Spot welding is a technique generally used to bond metals shaped into sheets no thicker than 3 millimeters. Unlike other welding techniques, spot welding can create precise bonds without generating excessive heating that can affect the properties of the rest of the sheet. This is achieved by delivering a large amount of energy in a short time in order to create controlled and reliable welds.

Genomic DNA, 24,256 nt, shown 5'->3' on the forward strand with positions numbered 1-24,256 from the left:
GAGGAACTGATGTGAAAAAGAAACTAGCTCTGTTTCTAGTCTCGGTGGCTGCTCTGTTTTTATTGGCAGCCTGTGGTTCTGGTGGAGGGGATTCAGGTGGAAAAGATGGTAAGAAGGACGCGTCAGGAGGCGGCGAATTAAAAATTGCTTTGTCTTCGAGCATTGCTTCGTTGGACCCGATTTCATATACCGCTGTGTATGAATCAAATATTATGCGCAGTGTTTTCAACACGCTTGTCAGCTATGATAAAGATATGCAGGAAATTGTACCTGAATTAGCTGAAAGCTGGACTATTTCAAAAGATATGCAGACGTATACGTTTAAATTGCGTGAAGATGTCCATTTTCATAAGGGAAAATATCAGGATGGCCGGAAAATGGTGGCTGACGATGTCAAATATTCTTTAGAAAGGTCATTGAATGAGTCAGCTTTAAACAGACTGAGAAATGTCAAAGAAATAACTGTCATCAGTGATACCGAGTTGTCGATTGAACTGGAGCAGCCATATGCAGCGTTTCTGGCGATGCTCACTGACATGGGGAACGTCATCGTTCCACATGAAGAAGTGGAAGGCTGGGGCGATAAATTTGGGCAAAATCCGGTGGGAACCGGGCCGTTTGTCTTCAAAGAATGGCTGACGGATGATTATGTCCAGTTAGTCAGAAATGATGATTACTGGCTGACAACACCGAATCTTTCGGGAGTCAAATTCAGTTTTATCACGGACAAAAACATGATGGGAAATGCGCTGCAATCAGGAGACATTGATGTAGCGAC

Spot welding is a process in which contacting metal surfaces are joined by the heat obtained from resistance to electric current flow. Work-pieces are held together under pressure exerted by electrodes. Typically the sheets are in the 0.5 to 3 mm (0.020 to 0.12 in) thickness range. The process uses two shaped copper alloy electrodes to concentrate welding current into a small “spot” and to simultaneously clamp the sheets together. Forcing a large current through the spot will melt the metal and form the weld. The attractive feature of spot welding is a lot of energy can be delivered to the spot in a very short time (approximately ten milliseconds). That permits the welding to occur without excessive heating to the rest of the sheet.
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